888 blocks SharkScope tracking site in bid to protect recreational players

TAGs: 888 Holdings, 888 poker, data mining, recreational player model, sharkscope

888-poker-sharkscopeUK-based online gambling operator 888 has taken a step to protect its recreational poker players by ordering tournament-tracking site SharkScope to stop harvesting player data from 888’s tables. On Wednesday, SharkScope published a statement on its website lamenting the “extremely disappointing” development, which “has come as a surprise” given the site’s multi-year relationship with 888Poker. SharkScope says it offered to modify its setup to require 888 players to opt-in to the data collection scheme, but 888 “declined all the options we have put forward.”

In response, 888 posted a notice to the 2+2 forums, stating that it “does not give permission for any data mining sites to access our poker room, and we actively enforce this policy. Data mining is a violation of our EULA (End User License Agreement) and copyright law.” 888 said its policy was intended to “protect game integrity” by preventing tracking sites from “providing data on your game play and potentially selling it on to third parties.”

SharkScope has encouraged its players to email 888 to ask them “why they have done this and how it will effect [sic] you as a player and what you might do about it.” However outraged SharkScope users may feel, 888 isn’t likely to change its mind, given the industry-wide shift away from prioritizing the needs/wants of multi-table grinders. That policy has been long championed by the Bodog Poker Network, which blocked such tracking sites over two years ago as part of the network’s recreational player model, best exemplified by BPN’s fully anonymous tables, the gold standard antidote to data scrapers.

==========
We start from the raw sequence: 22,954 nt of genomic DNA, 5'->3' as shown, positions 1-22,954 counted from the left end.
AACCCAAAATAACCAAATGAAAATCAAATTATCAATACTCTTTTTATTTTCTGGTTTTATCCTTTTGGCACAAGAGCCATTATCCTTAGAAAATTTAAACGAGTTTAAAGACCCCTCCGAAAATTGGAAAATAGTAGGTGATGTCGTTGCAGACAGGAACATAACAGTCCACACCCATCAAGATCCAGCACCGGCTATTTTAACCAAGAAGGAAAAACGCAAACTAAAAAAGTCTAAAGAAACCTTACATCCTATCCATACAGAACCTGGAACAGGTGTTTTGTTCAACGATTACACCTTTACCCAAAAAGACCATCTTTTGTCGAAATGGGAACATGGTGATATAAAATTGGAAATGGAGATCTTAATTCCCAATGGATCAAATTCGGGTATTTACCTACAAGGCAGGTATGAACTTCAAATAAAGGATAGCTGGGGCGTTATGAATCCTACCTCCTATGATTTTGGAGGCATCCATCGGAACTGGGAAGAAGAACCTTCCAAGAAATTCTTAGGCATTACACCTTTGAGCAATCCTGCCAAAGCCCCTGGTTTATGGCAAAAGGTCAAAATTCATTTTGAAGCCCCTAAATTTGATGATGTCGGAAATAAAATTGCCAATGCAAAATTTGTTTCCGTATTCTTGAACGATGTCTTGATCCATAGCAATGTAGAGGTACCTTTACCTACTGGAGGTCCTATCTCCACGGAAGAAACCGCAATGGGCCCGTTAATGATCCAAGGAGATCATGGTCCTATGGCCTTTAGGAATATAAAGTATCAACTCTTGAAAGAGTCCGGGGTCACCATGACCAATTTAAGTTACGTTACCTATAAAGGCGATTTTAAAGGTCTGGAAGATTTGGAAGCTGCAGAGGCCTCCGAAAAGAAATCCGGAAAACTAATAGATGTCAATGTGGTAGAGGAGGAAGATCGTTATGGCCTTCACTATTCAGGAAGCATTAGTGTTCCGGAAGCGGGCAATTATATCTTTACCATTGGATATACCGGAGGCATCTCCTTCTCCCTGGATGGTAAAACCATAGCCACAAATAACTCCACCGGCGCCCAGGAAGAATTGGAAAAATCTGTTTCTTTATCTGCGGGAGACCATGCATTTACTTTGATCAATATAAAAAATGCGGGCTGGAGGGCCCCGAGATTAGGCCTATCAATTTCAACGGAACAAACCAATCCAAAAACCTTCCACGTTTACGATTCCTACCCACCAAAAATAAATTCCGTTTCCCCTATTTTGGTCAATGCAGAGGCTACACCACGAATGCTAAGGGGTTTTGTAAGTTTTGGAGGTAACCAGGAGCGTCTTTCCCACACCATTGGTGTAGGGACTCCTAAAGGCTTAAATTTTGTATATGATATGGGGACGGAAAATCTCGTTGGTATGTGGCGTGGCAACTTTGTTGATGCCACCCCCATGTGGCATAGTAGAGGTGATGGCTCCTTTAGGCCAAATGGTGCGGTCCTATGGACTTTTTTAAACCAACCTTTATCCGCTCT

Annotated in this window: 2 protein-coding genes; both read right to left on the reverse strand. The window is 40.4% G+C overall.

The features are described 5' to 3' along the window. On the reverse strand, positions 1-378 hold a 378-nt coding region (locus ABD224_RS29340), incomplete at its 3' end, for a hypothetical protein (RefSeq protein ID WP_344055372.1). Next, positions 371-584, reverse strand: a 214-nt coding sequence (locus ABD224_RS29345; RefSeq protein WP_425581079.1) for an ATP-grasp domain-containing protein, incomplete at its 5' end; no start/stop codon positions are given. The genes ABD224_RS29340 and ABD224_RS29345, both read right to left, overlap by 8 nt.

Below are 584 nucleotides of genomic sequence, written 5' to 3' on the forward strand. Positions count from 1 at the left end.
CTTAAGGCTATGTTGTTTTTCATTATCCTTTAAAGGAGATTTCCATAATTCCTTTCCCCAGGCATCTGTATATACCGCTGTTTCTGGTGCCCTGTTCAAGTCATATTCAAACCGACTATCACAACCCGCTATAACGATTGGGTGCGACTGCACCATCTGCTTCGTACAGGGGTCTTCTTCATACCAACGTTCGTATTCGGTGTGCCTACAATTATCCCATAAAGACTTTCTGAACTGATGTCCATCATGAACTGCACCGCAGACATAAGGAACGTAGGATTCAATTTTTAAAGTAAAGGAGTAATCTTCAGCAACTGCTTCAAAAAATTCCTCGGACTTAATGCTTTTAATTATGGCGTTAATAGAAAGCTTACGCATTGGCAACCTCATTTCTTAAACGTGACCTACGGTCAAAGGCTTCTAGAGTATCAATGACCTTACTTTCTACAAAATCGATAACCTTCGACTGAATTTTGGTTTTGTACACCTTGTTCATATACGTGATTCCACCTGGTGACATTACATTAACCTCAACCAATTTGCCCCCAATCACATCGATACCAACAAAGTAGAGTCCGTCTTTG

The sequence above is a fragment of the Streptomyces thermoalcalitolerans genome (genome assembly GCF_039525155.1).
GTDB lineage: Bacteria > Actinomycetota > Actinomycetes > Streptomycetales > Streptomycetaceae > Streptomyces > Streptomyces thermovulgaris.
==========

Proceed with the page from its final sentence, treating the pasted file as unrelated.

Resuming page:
The industry trend to create a more level playing field for its recreational players led to SharkScope’s adoption of an opt-in system on PokerStars after the poker giant went on the warpath against data mining sites a year ago. A year later, Stars instituted a ‘no bumhunting’ policy. Meanwhile, companies such as 188Bet and iPoker have flirted with optional anonymous play.

What’s more, the new online poker regulations in Nevada – where 888 will power Caesars Interactive Entertainment’s site – make it unlawful to use any device that either keeps track of cards played or analyzes strategy for playing or betting to be used in the game. Twenty years from now, will aging online poker players hoist their grandchildren on their knees and bore them to tears with tales of their glory days before tracking software became extinct?


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